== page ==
Mumbai.. a densely populated home of people coming from various regional and cultural backgrounds has a lot to offer to its residents as well as visitors.
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Today, we at BuzzPedia, have decided to give you all a tour of the different markets of the cultural hub.
1. Colaba Causeway
The Colaba Causeway is Mumbai’s most famous tourist trap, but it’s also a lot of fun.
Vendors set up improvised kiosks by late morning to sell branded clothing, faux antiques, trinkets, and jewellery that you’ll be tempted to buy.
Bargain for a decent deal and refuel at the cafés and bars along the road (Mondegar is a favourite of many). A few stalls across from Regal Cinema sell open-toed leather sandals, which are hard to come by elsewhere.
2. Hill Road
Hill Road in Bandra is where everyone buys items that aren’t meant to last, the kind that you wear for a season and then throw away.
T-shirts, dresses, pyjamas, and shoes are shown in the shops and the sidewalk (you read that right).
Check out the old-timey bakeries in the region, as well as the old arcade, Elco, which is now more famed for its exquisite street food options after marvelling at the low costs.
3. Crawford Market
Since 1869, this Gothic edifice has served as a dignified backdrop for vendors offering everything from paper cups to puppies.
It is one of Mumbai’s oldest covered markets, and it was the country’s first structure to be lit by electricity. Even though it was renamed Jyotiba Phule Mandai after independence, everyone still refers to it as Crawford Market.
It’s closed on Sundays, but on other days, it’s the greatest place to acquire wholesale fruits, nuts, and veggies.
4. Pali Naka
Pali Naka in Bandra is a hipster utopia. While there are some commonplace establishments in this area, such as a pharmacy and a pet store, you can also get Hass avocados and Brussels sprouts, as well as miso paste and artisanal cheese, all at a premium price.
If the crepe shop and organic café weren’t enough to persuade you where most of the residents are foreigners, the fact that all of the vegetable vendors speak English should.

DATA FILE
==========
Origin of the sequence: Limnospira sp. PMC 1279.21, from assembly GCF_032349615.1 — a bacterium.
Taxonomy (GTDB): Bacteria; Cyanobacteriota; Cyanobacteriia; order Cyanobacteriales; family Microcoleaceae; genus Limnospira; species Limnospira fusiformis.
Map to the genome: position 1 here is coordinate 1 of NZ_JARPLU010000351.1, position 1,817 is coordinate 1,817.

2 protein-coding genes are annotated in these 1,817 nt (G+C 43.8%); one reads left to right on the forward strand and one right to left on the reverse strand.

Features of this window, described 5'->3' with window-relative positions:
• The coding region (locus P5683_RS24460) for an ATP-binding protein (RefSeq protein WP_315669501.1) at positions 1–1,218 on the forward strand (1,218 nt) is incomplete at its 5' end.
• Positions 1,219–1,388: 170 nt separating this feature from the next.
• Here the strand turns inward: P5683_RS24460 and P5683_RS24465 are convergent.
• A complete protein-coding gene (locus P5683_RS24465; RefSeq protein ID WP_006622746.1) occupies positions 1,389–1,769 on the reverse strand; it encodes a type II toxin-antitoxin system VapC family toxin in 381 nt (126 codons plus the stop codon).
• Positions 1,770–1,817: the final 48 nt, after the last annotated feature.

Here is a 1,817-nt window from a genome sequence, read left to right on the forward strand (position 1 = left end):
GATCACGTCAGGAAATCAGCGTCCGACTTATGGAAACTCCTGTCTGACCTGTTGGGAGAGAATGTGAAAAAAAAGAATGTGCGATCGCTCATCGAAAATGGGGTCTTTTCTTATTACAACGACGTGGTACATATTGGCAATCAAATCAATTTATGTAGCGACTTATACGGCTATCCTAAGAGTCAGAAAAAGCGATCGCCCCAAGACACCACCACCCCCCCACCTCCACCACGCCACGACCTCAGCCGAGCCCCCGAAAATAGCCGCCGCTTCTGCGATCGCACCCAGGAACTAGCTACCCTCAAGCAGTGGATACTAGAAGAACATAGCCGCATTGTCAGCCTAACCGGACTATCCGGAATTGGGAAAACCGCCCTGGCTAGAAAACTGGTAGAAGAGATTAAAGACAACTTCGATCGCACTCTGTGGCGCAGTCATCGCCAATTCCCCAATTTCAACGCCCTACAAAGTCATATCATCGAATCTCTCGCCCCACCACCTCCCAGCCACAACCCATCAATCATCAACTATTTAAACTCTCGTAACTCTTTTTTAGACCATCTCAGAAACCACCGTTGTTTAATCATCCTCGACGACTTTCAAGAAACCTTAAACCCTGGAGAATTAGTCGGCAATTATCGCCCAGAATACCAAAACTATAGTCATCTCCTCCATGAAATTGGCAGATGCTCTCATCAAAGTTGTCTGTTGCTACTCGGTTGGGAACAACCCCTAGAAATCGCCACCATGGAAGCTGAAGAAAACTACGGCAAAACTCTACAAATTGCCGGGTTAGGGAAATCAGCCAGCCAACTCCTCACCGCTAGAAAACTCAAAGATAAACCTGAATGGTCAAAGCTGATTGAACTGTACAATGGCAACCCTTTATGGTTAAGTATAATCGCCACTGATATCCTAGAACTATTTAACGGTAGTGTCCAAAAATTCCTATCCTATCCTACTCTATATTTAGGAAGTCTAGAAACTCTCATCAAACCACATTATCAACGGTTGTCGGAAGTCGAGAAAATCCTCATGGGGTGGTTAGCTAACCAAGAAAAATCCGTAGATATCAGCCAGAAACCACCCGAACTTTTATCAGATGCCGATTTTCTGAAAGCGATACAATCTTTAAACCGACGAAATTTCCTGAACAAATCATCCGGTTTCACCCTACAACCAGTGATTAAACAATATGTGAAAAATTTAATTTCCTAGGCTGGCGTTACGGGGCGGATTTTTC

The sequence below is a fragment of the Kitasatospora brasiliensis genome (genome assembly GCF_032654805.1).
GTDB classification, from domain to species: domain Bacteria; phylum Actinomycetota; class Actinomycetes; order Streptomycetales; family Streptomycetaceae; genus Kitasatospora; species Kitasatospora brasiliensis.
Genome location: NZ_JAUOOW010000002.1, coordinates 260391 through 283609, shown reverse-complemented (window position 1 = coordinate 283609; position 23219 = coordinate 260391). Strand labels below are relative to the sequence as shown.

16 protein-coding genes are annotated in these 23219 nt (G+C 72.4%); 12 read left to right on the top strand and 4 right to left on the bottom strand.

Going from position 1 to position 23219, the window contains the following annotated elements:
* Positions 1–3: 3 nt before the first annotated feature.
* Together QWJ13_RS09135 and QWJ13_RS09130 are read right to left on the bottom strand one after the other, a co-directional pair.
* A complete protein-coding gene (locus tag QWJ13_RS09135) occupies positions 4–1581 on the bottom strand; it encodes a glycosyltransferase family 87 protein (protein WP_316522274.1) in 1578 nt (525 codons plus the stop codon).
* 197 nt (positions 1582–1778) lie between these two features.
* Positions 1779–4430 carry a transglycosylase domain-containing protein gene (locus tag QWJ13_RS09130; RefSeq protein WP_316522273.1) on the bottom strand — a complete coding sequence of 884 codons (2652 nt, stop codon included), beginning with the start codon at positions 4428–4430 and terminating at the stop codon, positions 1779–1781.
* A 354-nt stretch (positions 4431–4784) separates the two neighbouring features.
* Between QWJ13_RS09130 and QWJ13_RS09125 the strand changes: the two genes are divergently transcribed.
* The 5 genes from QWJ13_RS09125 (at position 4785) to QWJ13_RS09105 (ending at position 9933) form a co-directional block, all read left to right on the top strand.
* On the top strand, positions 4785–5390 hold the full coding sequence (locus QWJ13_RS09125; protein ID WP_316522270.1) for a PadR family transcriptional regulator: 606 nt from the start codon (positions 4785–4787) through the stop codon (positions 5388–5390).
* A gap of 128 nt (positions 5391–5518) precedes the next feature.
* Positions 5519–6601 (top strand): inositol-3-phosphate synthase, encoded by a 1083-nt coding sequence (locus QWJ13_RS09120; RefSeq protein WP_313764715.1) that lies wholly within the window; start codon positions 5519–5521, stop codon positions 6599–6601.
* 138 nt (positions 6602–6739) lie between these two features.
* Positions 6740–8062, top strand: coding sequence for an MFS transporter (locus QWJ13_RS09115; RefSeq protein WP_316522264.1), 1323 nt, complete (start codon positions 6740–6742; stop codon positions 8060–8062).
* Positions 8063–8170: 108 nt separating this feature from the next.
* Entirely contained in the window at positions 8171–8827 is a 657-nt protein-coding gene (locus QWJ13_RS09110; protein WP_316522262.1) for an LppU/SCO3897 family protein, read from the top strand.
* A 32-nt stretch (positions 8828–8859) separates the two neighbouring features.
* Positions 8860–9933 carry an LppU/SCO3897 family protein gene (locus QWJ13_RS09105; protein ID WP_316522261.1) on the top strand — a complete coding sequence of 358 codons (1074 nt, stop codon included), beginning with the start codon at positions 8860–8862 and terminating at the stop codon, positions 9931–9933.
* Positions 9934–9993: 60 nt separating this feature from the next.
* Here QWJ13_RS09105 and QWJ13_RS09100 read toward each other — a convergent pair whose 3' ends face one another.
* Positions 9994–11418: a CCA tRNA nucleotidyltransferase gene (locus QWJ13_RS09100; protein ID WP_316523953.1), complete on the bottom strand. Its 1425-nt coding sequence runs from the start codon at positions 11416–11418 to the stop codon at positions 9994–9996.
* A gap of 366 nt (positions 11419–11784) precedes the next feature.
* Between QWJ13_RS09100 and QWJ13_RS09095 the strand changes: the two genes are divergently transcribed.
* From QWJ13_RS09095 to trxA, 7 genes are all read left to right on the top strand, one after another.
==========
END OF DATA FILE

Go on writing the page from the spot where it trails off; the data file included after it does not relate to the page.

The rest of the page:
5. Dadar Flower Market
Because everything is gone by 9 a.m., you’ll have to get up early to smell the blooms.
Along the flyover, flower vendors from all over the city come to the wholesalers to pick up their day’s stock: orange gerbera daisies and purple orchids mix with gladioli and tuberoses.
Move to the covered shed where cut flowers—mostly roses and marigolds—are sold for temple and prayer offerings once you’ve finished snapping shots. The entire region smells and appears to be beautiful.
6. Ganesh Galli in Lalbaug
Although this is a seasonal market, it is unlike any other you’ve ever seen.
It is home to makeshift workshops where sculptors gather from all over the state to create idols of the elephant-headed god Ganesh for the Ganpati celebration at the end of the monsoon, which takes place between July and late September.
Statues are ranging in size from a few inches to five feet tall, each with finely detailed workmanship.
7. Sassoon Dock Local Fish Market
This fish market on the western shore of south Mumbai is unquestionably gorgeous, even if you don’t want to buy fish.
Every day at 5 a.m., around 1,500 boats bring in approximately 20 tonnes of fish. The great leveller is fish shopping: not only housewives but also restaurant chefs compete for reasonable rates on the daily catch.
It’s noisy, filthy, and stinky—but the rich colours and vivacious energy alone are worth the journey.
8. Santa Cruz Market
Santa Cruz market, on the west side of the train station, is your one-stop shop for all things bling.
The market, which sells apparel that may be dyed to match a theme or converted into something altogether new, is recognised as the hub of wedding shopping for both men and women.
In addition to everyday necessities like vegetables and fruits, shoes and sandals, fake jewellery, invitation cards, and decorations are sold here.